The Stem Cell Initiative on the ballot in Missouri would amend the state’s constitution to protect stem cell research and therapies allowed by federal law. Missouri would be the first state to do so. The campaign on the proposed Amendment 2 has generated more money than any campaign in Missouri history for any ballot measure or for any federal or state elective office — probably more than $40 million by Nov. 7.
Embryonic stem cells (ESCs) are derived from a blastocyst five days after fertilization of an egg in a lab dish. The blastocyst is about the size of the period at the end of this sentence. It has no body tissues. The “inner cell mass” of about 30 cells provides the ESCs that can be trained to develop into cells of specific tissues. ESCs have potential for cures of many of the most debilitating illnesses, such as diabetes, macular degeneration, spinal cord injuries, Parkinson’s and Alzheimer’s.
Ironically, the major opposition to the initiative is the claim that it would legalize human murder. The most aggressive anti-abortion groups have bombarded Missouri with television ads, billboards, weekly half-page ads, and at least five statewide rallies.
The embryo “must be treated from conception as a person,” says the Catechism of the Catholic Church. This doctrine is also espoused by evangelical Protestants and some orthodox Jews. Note, in normal human sexual reproduction, approximately 70 percent of fertilized eggs are never implanted and are expelled from a woman’s body. Are women unknowingly committing murder?
The position “pro-life” is an absurd misnomer. Fertilized eggs are “alive” but so are unfertilized eggs! The issue of when the fetus becomes a unique individual has been driven historically by religion, because theology links the event to the embodiment of a spirit (soul). There are significant differences of doctrine between and even within the major world religions on this question.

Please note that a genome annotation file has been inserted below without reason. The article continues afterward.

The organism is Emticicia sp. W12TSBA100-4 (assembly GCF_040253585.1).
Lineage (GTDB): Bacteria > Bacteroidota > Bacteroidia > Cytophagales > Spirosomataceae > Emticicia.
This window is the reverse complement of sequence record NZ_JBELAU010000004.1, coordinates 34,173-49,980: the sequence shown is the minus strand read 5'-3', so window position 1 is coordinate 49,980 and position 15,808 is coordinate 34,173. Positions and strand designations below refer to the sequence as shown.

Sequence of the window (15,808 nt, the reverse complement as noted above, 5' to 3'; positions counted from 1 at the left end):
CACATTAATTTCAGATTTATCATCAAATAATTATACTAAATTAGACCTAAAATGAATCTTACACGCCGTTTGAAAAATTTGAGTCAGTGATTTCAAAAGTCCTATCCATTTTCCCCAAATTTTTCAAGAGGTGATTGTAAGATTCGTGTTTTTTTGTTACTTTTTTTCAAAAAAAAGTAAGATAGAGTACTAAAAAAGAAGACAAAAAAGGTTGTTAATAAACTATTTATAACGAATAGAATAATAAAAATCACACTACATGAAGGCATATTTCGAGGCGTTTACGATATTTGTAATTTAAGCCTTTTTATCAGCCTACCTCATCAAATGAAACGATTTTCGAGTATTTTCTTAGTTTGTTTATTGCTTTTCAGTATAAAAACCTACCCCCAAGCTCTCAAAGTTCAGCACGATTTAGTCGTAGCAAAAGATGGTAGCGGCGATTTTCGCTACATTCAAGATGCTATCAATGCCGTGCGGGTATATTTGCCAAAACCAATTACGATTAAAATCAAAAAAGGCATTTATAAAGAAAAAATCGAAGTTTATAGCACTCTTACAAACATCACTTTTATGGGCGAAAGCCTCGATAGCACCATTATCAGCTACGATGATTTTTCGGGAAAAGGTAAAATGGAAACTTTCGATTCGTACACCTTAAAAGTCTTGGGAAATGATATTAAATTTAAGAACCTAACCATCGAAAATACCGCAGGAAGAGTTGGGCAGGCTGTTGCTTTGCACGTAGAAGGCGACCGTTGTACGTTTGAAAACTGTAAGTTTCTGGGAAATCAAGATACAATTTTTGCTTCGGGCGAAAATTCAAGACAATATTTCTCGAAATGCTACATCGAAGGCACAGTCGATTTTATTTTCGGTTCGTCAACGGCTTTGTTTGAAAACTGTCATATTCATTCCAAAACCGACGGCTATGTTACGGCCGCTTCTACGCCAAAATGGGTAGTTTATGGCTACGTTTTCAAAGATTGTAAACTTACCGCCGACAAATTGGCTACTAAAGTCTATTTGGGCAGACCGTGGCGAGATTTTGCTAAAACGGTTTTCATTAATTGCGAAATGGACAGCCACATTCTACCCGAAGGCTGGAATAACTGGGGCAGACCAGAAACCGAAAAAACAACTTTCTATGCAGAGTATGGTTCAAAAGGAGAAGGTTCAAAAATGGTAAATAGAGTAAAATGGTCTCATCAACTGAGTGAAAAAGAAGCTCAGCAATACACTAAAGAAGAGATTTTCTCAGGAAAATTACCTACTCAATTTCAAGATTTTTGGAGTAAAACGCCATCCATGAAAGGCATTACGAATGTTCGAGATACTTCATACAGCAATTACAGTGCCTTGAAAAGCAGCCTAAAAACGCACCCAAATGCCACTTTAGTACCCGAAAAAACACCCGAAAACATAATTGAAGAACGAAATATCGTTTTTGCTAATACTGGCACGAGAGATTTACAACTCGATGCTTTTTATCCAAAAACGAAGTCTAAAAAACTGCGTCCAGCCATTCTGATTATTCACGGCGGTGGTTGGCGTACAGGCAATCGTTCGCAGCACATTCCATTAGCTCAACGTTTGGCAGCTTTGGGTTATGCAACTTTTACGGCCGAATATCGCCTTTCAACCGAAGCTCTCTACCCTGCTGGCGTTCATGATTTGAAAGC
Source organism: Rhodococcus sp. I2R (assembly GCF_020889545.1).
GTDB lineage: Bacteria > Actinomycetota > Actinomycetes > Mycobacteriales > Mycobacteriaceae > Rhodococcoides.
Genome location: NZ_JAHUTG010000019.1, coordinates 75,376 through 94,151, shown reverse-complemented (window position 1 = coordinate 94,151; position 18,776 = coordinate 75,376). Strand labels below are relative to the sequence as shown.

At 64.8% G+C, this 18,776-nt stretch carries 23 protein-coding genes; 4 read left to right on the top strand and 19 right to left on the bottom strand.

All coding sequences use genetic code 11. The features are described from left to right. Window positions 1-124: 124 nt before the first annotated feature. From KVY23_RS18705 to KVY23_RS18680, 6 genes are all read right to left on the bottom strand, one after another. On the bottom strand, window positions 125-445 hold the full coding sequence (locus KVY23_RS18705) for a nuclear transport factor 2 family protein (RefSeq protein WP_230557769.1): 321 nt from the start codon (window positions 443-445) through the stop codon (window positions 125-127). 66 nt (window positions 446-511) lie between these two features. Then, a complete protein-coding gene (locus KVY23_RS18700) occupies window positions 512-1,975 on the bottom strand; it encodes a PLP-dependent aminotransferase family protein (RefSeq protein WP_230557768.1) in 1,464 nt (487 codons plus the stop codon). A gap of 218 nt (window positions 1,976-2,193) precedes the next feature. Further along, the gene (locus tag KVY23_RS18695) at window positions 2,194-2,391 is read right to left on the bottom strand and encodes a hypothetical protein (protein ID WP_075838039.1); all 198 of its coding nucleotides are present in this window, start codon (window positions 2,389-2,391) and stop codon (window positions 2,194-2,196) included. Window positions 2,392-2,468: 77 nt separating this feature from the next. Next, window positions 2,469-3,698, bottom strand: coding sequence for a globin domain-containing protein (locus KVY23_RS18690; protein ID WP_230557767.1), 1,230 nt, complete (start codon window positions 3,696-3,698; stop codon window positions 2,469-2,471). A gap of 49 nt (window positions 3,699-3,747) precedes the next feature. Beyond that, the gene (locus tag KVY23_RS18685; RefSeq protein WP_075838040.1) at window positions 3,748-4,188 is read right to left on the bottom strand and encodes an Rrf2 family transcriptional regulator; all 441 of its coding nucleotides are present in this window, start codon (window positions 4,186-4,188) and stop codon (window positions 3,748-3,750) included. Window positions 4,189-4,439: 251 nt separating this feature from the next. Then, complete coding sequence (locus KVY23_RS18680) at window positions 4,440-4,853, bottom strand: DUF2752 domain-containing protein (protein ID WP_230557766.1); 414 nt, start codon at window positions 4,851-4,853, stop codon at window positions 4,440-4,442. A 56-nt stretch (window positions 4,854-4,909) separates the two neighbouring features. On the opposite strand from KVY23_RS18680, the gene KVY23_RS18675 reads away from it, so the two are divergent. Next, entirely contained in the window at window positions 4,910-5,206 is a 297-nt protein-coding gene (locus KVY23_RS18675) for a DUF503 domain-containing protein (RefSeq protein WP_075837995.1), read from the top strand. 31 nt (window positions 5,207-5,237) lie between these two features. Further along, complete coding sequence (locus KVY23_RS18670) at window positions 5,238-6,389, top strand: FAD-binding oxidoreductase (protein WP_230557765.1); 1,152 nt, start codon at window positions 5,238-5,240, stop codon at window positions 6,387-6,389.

Hinduism, well established by 600 B.C. with the first sophisticated doctrine of immortality, proposed an eternal spirit present in all life — the soul present before conception as well as after death. Some Buddhists believe a soul has a choice of where to be incarnated.
For Muslims, the embryo only achieves moral status when the bones have “knit.” Most Sunni and some Shi’ite scholars recognize two stages of pregnancy. The first 120 days is biological life but pre-ensoulment. After this “time of quickening,” the fetus achieves the status of a person.
Some orthodox Jews believe the soul becomes embodied at conception. Another strand of Judaism believes that outside the womb, with no potential to develop into persons, embryos are legitimate sources of stem cells. Jewish scholars Laurie Zoloth and Rabbi Elliott Dorff argue that the duty to heal actually demands an ethical duty to pursue stem cell research!
Many Protestant denominations have had representatives supporting Amendment 2 and similar initiatives.
Disagreements exist within each religion. For centuries, Catholic theology claimed that biological development must first occur (40 days after conception) before embodiment of the spirit. Today, some prominent Catholic theologians propose that it is 14 days, which marks the formation of the primitive streak of cells and development into a “self-organizing being.” Amendment 2 makes it unlawful to harvest stem cells “more than 14 days after cell division begins.”
Can religious texts provide guidance? While not referring to stem cells, the Christian New Testament is instructive. Matthew, first of the four Gospels, contains at least 22 separate instances in which Jesus heals: Jesus “brought unto him all sick people that were taken with divers diseases and torments … and he healed them.” (Matthew 4:24).
The religious right has been used effectively by reactionary forces to divert people’s attention from real problems, weaken social welfare programs and win elections.
But the position of the religious right represents an extreme departure (escape) from reality. The Bush-Cheney invasion and occupation of Iraq has cost over 2,800 American deaths, many more thousands wounded, an estimated more than 600,000 Iraqi deaths, and a massive drain on the resources of our country. And here we are in the hardest fought campaign in state history debating if using a fertilized egg to save lives is murder.
David Kennell (firstname.lastname@example.org) is professor emeritus of molecular microbiology at Washington University School of Medicine in St. Louis.